ReplyDelete
    Replies
    1. I'm so much happier when people don't talk to me about my writing. I really need to hire a spokesperson to handle that for me. :)

      Delete
  3. Don't overthink it. I know it's easier said than done. But the more you share your work, the better it gets. Including our writing!!! Make it shine

    ReplyDelete
    Replies
    1. I have yet to find a way to avoid overthinking it. Or anything, for that matter. But I keep hoping that if I keep putting myself out there that it'll get easier.

      Delete
  4. You always say you're socially awkward, but I don't really see it when we go to writers meetings and such. You give presentations and read excerpts and talk and contribute. I think you do very well. :)

    But oh my gosh. Someone read your reviews out loud? Who does that? I would want to hide, too.

    ReplyDelete
    Replies
    1. Well, then, I have learned to hide it really well because I am quite literally terrified any time I open my mouth! And yet, I agreed to give another presentation to another writers group in a couple of weeks. Go figure. :)

      Delete
  5. I totally get the running-away-thing when your reviews got read aloud. Seriously? Isn't going out and talking to other people enough stress for one day? It's great that your novel is still on the library's shelves :-)

    Ronel visiting on Insecure Writer's Support Group day: Autumn Decisions

    ReplyDelete
    Replies
    1. Yeah, I figure the librarians must have forgotten that it's on the shelf. :)

      Whatever the reason, though, I appreciate it being there.

      Delete
  6. I get that kind of socially awkward now and then, it's usually worse when people compliment me. When I get insulted (it does happen), I generally get fire in my gut and I forget about social awkwardness, well, unless I actually believe their insult is valid. Ugh. Those are bad moments.
    So, empathetic, virtual hugs - probably awkward ones - heading your way.
    :)

    ReplyDelete
    Replies
    1. Oh, I really hate to be complimented. I'm much more comfortable with criticism.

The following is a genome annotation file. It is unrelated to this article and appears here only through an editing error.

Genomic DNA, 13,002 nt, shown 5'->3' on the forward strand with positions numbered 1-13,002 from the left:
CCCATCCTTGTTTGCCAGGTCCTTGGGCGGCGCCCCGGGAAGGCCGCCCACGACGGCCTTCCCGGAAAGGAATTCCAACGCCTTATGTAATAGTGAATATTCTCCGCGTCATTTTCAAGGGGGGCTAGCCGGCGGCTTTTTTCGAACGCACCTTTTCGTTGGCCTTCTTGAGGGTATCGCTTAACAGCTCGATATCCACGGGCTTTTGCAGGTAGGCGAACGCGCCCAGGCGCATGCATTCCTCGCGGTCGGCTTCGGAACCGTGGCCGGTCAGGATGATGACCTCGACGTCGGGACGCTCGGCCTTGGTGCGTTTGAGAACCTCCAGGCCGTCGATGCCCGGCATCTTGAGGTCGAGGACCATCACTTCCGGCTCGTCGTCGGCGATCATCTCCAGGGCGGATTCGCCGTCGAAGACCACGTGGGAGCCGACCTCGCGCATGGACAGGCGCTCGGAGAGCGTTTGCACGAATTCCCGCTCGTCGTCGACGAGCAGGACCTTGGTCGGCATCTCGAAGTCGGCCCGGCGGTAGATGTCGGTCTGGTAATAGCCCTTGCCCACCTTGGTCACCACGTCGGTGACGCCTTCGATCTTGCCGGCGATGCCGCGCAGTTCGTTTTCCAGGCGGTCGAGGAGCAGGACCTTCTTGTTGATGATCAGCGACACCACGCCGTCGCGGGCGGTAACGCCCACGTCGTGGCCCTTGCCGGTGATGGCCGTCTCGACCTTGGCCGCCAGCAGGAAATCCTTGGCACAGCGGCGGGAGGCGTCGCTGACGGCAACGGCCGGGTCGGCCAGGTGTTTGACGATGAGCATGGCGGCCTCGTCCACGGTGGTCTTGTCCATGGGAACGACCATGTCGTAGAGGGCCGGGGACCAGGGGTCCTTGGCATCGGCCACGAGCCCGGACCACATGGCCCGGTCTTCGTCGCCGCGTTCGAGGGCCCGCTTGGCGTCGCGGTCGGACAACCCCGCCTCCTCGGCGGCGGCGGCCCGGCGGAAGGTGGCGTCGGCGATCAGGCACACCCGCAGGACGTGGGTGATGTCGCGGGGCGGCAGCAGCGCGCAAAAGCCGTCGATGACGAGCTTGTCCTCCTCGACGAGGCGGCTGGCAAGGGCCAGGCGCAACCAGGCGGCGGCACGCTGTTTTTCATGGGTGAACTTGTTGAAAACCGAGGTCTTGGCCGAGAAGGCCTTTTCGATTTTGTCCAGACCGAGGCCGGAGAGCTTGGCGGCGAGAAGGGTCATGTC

Delete
  7. And I thought I got nervous. Although I would've left the room as well if someone read my reviews to everyone. (Although I've already read most of them.)

    ReplyDelete
    Replies
    1. I've read almost none of my reviews. I honestly have no idea how many there are—or even if there are more than I've read.

      This is not the first time that someone has decided to read my reviews out loud to my face. I had to leave the room then, too.

      Delete
  8. You are the definition of a bundle of nerves. Social anxiety is a real thing. If nothing else, you know you're going to struggle and can prepare for it.

    ReplyDelete
    Replies
    1. I need a better way to prepare for it because right now, all I do is pace around, shaking out my arms, and saying, "I don't want to do this." Good for my FitBit, not so good for anything else.

      Delete
  9. Chris in the letterman jacket: is that from Cabin in the Woods?

    I'd love a cabin in the wood; yes with internet, satellite tv, cell phone service. And a hunter to keep out the boogyman. Note: hunter is not my hubby, I want some eye candy for story inspiration, lol.

    Why is it harder to accept compliments than critiques? We writers are just weird. I would be totally embarrassed to have someone read my reviews to others. Somehow those seem private, even though they are public.

    ReplyDelete
    Replies
    1. That is from Cabin in the Woods. We have a winner!

      And who couldn't use some eye candy for story inspiration? :)

      Delete
  10. Reading your reviews out loud? That's just cruel. Bad enough reading them silent in your own head... I feel for you. But you know what? I bet you're no more socially awkward than the rest of us. Everyone in the room is probably feeling the exact same way, but some people manage to mask it better.

    ReplyDelete
    Replies
    1. You probably right, but if other people are feeling the exact same way I do, I feel for them. It's a horrible feeling that I wouldn't wish on anyone.

      Delete
  11. Actually, if you have issues, I'm pretty sure a doctor can do something about that. =PPPPP LOL

    ReplyDelete
    Replies
    1. But then I would have to talk to the doctor, and you know how I feel about talking...

      Delete
  12. You always feel you're more awkward than you appear to be. And I mean the general "you" not you you. Most of the time people are so sucked in to how awkward they're feeling that they don't have time to notice what you are doing at all.

    It's good that you shared some of your book. You need others to tell you that it's ready for the world ;)